Garsington Opera triumphs again with a perfect Strauss production.
The director Bruno Ravella said in a recent interview, that “Closer to my heart are the themes dear to Hofmannsthal – the metamorphosis through love, and its mystery, the degradation that time brings to all things.” In this literate, witty and at times overwhelmingly emotional production of Der Rosenkavalier, Ravella held the two strands of sorrow and joy together with such persuasiveness that it felt as though all the other recent productions had been leading up to this culminating perfection. As always with this director, characterization is explored in depth and such issues as class and evanescence are informed by detailed research; there are no trashy gimmicks, and no overweening symbols, unless you count the roses which garland and perfume so many scenes.
An outstanding cast had been assembled for the production, led by Miah Persson’s patrician, elegant yet vulnerable Marschallin. Flaubert’s lines in Sentimental Education – “…She was approaching the August of a woman’s life, a period which combines reflection and tenderness… the whole being overflows with a wealth of harmony and beauty” might have been written for this warmly sympathetic characterization. Expectations were high after Persson’s noble Countess in Capriccio at Garsington in 2018, and they were exceeded. The stratospheric heights of the music held no terrors for her silvery, shimmering soprano, and she looked divine in all those covetable costumes.
One scene must suffice to demonstrate both the director’s insight and the soprano’s sensitivity; as the Marschallin contemplates her fate, she inhales the perfume from the silver rose on a tiny handkerchief, and it is as if her response to this sums up all her bittersweet feelings. There were many moist eyes in the auditorium at the close of Act I.
The rest of the cast had their work cut out to match her, but they succeeded. Hanna Hipp’s Octavian looked authentically boyish and had the exact bearing of a young aristocrat: her singing was intensely expressive, and the Presentation of the Rose can seldom have been bettered. As for Madison Leonard’s Sophie, who could not fall in love with that smile? Away with those weedy, reedy sopranos – here was the real thing, able to fill out the phrases without strain and infusing every note with joy.
Derrick Ballard’s Ochs was amusingly bumptious rather than sinisterly boorish, and his singing was superb – always musical and sonorous whilst revealing the entitled character beneath. Richard Burkhard’s Faninal was a more sympathetic figure than usual, his aspirations more sad than contemptible, and his singing nobly rather than ingratiatingly phrased. Rebecca von Lipinski was luxury casting as Faninal’s ‘employee’ Marianne Leitmetzerin – this former Leonore in the Garsington Fidelio made much more than is usual of this role, her attempts to excuse Ochs’ behaviour quite hilarious.
Kitty Whately presented a gloriously bitchy gossip, Colin Judson a delightfully slimy Valzacchi, and Alexander Aldren’s Innkeeper was a shimmering vision in snake-like green, his obsequiousness never failing to delight. Julian Close revealed a striking voice in the role of commissar of police, and the various footmen and major-domos were wittily characterized. Leopold, usually seen as a straw-chewing bumpkin, was here presented as a reluctant scion of the Ochs clan, and played with floppy-haired charm by Timothy Blore.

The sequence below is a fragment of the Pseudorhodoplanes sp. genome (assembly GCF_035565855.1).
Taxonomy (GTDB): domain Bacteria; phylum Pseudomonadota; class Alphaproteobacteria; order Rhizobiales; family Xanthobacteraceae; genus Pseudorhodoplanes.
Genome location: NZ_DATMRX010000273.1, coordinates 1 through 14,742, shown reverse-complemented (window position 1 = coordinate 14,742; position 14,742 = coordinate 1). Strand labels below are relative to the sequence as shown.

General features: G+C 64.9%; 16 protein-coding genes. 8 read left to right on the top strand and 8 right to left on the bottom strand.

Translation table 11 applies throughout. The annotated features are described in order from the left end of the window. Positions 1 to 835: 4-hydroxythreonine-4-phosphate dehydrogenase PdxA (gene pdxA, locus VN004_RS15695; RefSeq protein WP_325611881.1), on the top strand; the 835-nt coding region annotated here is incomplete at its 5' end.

“…this literate, witty and at times overwhelmingly emotional production of Der Rosenkavalier… felt as though all the other recent productions had been leading up to this culminating perfection”
The Italian Tenor was presented as a street singer / flower seller, his voice heard through the open window; not only the Marschallin but all the other characters onstage paused to listen to this outpouring of love – it was as though time had stood still for those moments. The role was passionately sung and very finely phrased by Oliver Johnston.
The Garsington Opera Chorus sang gloriously and lent themselves happily to all their roles, and the Children’s Chorus declared their cries of ‘Papa! Papa! Papa’ with great enthusiasm – Ochs would have to have been exceptionally prolific to have sired this energetic lot. George Nearn Stuart was a winsome Cupid, slyly observing the lovers at crucial moments and flourishing a final, single rose.
The reduced score ‘for middle-sized orchestra’ by Eberhard Kloke may not have produced the sweeping, pulsating sound which we are used to in this music, but Jordan de Souza and the Philharmonia Orchestra contrived to make that seem unimportant, with exceptional sympathy given to the singers and exquisite phrasing in the exposed, intimate moments and no lack of ‘schwung’ when required.
The director had obviously worked closely with Gary McCann and Malcolm Rippeth in the design and lighting, and those palaces have never looked so fresh and alluring. The all-silver boudoir of the first scene, the sickly green of the Inn and Faninal’s new palace – a copy of the Marschallin’s but with added golden swirls, a very neat touch – were all unified, and the ‘set pieces’ – the Presentation of the Rose, the Act III entrance of the Marschallin – were shown with spectacular coups de Théatre. No apologetic creeping up here, and no side-entrance for the major character either, instead all as full-blown as they ought to be.
As Bruno Ravella has said of Der Rosenkavalier, “The relationships are so fascinating, the comedy so intertwined with the pathos and the drama, that it is hard not to love it.” This production succeeds in revealing all the work’s facets, and it deserves to become a classic.
Further details of this production can be found here.